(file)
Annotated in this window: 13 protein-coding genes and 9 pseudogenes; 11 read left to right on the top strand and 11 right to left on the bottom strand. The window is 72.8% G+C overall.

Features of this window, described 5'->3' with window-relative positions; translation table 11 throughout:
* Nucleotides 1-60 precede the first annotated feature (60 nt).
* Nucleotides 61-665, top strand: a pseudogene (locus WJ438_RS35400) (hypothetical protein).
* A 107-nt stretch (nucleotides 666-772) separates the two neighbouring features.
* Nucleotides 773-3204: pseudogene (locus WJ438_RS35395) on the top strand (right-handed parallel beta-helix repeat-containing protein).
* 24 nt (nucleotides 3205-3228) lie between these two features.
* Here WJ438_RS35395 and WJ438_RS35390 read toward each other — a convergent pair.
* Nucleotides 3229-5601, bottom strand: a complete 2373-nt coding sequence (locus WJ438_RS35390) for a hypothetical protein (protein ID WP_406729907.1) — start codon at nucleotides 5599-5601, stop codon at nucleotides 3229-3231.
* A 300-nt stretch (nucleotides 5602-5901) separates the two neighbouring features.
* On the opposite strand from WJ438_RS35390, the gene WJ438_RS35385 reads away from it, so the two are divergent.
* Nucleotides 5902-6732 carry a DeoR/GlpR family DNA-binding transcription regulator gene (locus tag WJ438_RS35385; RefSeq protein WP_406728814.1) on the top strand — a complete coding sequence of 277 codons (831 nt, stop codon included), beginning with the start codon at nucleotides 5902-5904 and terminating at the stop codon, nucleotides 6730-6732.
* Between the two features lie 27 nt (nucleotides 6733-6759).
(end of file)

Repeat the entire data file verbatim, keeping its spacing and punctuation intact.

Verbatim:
Annotated in this window: 13 protein-coding genes and 9 pseudogenes; 11 read left to right on the top strand and 11 right to left on the bottom strand. The window is 72.8% G+C overall.

Features of this window, described 5'->3' with window-relative positions; translation table 11 throughout:
* Nucleotides 1-60 precede the first annotated feature (60 nt).
* Nucleotides 61-665, top strand: a pseudogene (locus WJ438_RS35400) (hypothetical protein).
* A 107-nt stretch (nucleotides 666-772) separates the two neighbouring features.
* Nucleotides 773-3204: pseudogene (locus WJ438_RS35395) on the top strand (right-handed parallel beta-helix repeat-containing protein).
* 24 nt (nucleotides 3205-3228) lie between these two features.
* Here WJ438_RS35395 and WJ438_RS35390 read toward each other — a convergent pair.
* Nucleotides 3229-5601, bottom strand: a complete 2373-nt coding sequence (locus WJ438_RS35390) for a hypothetical protein (protein ID WP_406729907.1) — start codon at nucleotides 5599-5601, stop codon at nucleotides 3229-3231.
* A 300-nt stretch (nucleotides 5602-5901) separates the two neighbouring features.
* On the opposite strand from WJ438_RS35390, the gene WJ438_RS35385 reads away from it, so the two are divergent.
* Nucleotides 5902-6732 carry a DeoR/GlpR family DNA-binding transcription regulator gene (locus tag WJ438_RS35385; RefSeq protein WP_406728814.1) on the top strand — a complete coding sequence of 277 codons (831 nt, stop codon included), beginning with the start codon at nucleotides 5902-5904 and terminating at the stop codon, nucleotides 6730-6732.
* Between the two features lie 27 nt (nucleotides 6733-6759).